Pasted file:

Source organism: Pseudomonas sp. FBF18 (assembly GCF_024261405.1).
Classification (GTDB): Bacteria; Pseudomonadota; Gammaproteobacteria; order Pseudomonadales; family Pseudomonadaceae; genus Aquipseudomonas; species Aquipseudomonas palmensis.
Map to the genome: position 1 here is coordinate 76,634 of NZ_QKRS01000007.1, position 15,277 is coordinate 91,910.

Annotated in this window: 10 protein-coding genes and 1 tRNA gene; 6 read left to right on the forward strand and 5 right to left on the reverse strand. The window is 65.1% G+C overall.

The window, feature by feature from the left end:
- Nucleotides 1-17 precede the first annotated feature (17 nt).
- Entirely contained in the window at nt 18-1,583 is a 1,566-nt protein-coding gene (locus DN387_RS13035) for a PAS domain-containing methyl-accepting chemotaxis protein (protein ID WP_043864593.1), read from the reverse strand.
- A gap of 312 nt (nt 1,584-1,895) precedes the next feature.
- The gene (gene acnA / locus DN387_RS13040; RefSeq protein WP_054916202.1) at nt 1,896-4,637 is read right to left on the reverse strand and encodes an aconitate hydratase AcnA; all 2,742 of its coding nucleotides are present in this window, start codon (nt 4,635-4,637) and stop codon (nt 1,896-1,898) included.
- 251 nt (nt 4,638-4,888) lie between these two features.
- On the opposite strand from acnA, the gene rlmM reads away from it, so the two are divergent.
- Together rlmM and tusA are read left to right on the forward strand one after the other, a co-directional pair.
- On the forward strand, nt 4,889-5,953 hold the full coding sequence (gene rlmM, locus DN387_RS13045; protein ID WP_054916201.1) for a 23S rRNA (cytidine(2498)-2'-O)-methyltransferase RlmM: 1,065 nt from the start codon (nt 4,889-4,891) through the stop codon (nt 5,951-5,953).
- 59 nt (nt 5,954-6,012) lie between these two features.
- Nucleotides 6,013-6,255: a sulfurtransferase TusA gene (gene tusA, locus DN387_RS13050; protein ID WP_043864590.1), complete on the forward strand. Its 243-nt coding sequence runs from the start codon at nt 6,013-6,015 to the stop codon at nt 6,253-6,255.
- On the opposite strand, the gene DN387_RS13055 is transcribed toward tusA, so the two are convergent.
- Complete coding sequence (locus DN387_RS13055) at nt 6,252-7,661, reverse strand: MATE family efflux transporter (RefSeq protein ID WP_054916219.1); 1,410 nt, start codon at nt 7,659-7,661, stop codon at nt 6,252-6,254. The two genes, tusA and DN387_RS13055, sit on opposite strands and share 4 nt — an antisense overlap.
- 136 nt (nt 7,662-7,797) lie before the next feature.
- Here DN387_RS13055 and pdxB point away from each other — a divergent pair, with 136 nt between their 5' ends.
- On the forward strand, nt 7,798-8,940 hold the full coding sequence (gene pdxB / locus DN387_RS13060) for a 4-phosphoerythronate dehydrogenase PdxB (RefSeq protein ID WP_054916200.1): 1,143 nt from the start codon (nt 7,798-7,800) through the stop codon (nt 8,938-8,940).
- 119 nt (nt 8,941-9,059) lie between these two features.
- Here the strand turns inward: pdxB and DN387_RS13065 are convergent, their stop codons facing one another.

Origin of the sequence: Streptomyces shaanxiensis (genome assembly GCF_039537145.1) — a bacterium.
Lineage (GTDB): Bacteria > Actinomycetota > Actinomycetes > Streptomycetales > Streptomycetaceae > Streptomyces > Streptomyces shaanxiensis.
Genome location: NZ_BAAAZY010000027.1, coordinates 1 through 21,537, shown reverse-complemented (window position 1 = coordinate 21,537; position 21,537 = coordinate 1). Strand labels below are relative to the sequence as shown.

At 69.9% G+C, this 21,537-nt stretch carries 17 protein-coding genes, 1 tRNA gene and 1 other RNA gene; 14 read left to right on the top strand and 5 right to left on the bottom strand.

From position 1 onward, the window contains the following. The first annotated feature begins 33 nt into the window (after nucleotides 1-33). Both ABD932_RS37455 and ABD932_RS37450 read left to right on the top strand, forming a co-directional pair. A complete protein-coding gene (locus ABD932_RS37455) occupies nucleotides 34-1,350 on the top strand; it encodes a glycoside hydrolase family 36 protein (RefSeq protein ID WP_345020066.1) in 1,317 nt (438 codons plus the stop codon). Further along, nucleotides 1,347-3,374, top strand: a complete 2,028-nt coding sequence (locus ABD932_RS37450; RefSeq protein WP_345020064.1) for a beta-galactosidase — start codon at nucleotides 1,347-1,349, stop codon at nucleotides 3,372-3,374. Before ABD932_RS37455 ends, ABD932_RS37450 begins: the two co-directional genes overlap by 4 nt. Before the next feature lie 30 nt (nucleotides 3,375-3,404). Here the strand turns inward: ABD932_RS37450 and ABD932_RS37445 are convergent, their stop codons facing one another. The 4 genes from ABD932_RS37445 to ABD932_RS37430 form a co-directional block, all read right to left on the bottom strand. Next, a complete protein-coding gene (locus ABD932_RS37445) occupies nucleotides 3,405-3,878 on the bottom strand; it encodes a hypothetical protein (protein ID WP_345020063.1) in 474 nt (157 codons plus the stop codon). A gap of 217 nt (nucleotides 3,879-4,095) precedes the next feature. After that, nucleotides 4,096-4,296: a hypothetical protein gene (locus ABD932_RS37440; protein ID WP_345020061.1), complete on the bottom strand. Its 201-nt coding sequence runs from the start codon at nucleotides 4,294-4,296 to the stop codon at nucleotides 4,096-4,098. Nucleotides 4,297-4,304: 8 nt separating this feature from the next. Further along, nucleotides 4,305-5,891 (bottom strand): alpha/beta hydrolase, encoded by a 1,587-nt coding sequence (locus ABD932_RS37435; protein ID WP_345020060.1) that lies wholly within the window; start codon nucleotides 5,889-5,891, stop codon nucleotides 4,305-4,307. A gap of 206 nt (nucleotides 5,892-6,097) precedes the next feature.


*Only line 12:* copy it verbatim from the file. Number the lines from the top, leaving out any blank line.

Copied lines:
- Together rlmM and tusA are read left to right on the forward strand one after the other, a co-directional pair.